1. Individual income taxes
  2. All penalties and interest, including:
    1. Failure to file and failure to pay additions (penalties)
    2. Failure to pay estimated payments additions (penalties)
    3. Underpayment penalties
    4. Promoter and return prepare penalties
    5. Fraud penalties
    6. Frivolous submission penalties
  3. Joint liabilities for which both spouses are individually certified
  4. Business taxes for which the individual is directly liable. E.g. employment tax of general partners of a partnership and sole proprietors.
  5. Estate taxes for which an assessment has been made against an executor or a heirs under the I.R.C. § 6901 procedures
  6. Gift taxes
  7. Excises taxes
  8. Trust Fund Recovery Penalties (which are technically a tax, not a penalty)

The following are not included in federal tax liability:

  1. Title 31 penalties, such as FBAR penalties
  2. Criminal restitution assessments
  3. Affordable Care Act shared responsibility payment
  4. Child support collected by the IRS

If I owe more than $50,000, how do I prevent the IRS from certifying me to the State Department?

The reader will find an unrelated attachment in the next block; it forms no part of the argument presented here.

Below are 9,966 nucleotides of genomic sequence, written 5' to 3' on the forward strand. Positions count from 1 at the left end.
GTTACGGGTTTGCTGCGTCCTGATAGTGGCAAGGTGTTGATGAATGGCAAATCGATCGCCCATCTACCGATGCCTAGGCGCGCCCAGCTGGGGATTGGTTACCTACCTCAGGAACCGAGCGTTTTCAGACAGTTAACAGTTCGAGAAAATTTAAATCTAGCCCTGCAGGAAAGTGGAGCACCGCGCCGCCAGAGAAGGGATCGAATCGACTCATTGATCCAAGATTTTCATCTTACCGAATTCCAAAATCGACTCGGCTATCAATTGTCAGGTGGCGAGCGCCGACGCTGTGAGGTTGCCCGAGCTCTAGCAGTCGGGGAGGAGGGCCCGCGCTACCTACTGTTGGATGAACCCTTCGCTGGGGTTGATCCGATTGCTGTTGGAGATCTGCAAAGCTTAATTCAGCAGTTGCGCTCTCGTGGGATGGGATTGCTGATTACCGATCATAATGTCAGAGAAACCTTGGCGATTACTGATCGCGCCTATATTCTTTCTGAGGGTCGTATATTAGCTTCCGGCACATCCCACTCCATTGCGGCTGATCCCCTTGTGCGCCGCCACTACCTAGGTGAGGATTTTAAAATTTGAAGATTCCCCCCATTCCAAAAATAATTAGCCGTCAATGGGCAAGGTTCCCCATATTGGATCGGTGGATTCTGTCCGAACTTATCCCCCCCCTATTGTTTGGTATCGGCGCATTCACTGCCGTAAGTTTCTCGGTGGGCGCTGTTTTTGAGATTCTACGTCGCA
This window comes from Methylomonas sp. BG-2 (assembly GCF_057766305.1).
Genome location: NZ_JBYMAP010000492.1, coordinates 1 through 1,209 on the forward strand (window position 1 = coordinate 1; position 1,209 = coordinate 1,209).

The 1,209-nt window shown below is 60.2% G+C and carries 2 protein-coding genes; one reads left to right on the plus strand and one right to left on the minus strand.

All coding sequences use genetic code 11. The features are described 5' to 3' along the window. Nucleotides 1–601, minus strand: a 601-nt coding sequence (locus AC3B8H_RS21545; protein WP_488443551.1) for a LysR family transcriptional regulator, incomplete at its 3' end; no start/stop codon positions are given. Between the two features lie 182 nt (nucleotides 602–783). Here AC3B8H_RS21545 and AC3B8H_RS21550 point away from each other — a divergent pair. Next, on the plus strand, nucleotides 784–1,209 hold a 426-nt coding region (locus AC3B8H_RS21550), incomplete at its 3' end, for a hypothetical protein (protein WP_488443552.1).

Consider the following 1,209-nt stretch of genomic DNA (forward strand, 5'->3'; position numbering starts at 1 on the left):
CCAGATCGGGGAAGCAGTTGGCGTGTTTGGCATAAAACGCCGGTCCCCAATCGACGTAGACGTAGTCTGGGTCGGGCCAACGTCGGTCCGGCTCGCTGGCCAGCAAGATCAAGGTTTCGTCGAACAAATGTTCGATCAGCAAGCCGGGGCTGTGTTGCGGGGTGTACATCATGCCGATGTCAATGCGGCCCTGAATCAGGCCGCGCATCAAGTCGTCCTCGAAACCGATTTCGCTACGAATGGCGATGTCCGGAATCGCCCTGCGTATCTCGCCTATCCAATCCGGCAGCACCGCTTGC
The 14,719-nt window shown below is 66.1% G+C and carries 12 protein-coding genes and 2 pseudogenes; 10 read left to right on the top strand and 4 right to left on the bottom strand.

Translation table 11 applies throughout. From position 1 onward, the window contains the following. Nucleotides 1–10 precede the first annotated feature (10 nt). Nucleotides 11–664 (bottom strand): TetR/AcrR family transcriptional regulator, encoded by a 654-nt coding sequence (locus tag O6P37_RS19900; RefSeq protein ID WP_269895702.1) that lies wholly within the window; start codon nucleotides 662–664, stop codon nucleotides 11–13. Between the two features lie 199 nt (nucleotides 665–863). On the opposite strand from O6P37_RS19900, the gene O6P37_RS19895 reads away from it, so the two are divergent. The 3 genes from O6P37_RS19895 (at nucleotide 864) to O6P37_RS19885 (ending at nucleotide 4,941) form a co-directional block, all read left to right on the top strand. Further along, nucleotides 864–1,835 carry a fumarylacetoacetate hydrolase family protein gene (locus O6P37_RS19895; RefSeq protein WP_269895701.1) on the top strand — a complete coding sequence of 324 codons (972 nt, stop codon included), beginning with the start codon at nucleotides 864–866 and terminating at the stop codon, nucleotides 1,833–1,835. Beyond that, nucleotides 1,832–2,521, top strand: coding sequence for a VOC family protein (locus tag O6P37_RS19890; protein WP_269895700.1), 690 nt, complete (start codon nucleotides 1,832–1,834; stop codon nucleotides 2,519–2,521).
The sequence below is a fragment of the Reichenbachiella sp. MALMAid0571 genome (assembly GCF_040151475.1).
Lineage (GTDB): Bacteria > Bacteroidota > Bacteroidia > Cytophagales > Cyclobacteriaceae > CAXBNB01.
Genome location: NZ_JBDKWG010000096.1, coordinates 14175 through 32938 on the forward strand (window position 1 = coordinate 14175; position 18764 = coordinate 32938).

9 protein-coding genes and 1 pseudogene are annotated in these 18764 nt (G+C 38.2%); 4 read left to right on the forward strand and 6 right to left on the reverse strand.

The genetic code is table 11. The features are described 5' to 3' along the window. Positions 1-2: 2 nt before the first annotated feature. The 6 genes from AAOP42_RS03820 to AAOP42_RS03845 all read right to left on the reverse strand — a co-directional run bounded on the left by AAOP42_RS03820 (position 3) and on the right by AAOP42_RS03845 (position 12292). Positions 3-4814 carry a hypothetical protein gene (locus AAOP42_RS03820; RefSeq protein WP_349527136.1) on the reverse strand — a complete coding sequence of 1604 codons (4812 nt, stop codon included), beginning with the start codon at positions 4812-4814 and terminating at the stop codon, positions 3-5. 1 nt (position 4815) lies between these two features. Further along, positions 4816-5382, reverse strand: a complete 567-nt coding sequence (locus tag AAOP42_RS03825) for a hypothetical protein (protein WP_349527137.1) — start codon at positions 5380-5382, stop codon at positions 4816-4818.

There are two exceptions that you want to meet if you owe the IRS more than $50,000. Even if you meet one of the exceptions, the debt will not be included in determining whether you owe a seriously delinquent tax debt:

  1. Debt that is being paid through an Installment Agreement, an Offer in Compromise entered into with the IRS, or debt that is being paid under the terms of a settlement agreement with the Department of Justice.
  2. Debt on which collection is suspended because of a request for a Collection Due Process hearing or innocent spouse relief. Note that a CDP equivalent hearing will not except the taxpayer from certification.

There is a third method of obtaining relief if you owe more than $50,000. But unlike the exceptions above, certification is only delayed, rather than stopped. If you are in a combat zone, as defined by I.R.C. § 7508, the IRS will postpone certification for six months.

The IRS has discretion to exclude tax liabilities from certification. The IRS's Internal Revenue Manual (IRM provides the following additional exceptions from certification:

  1. Debt that is currently not collectible (CNC) due to hardship;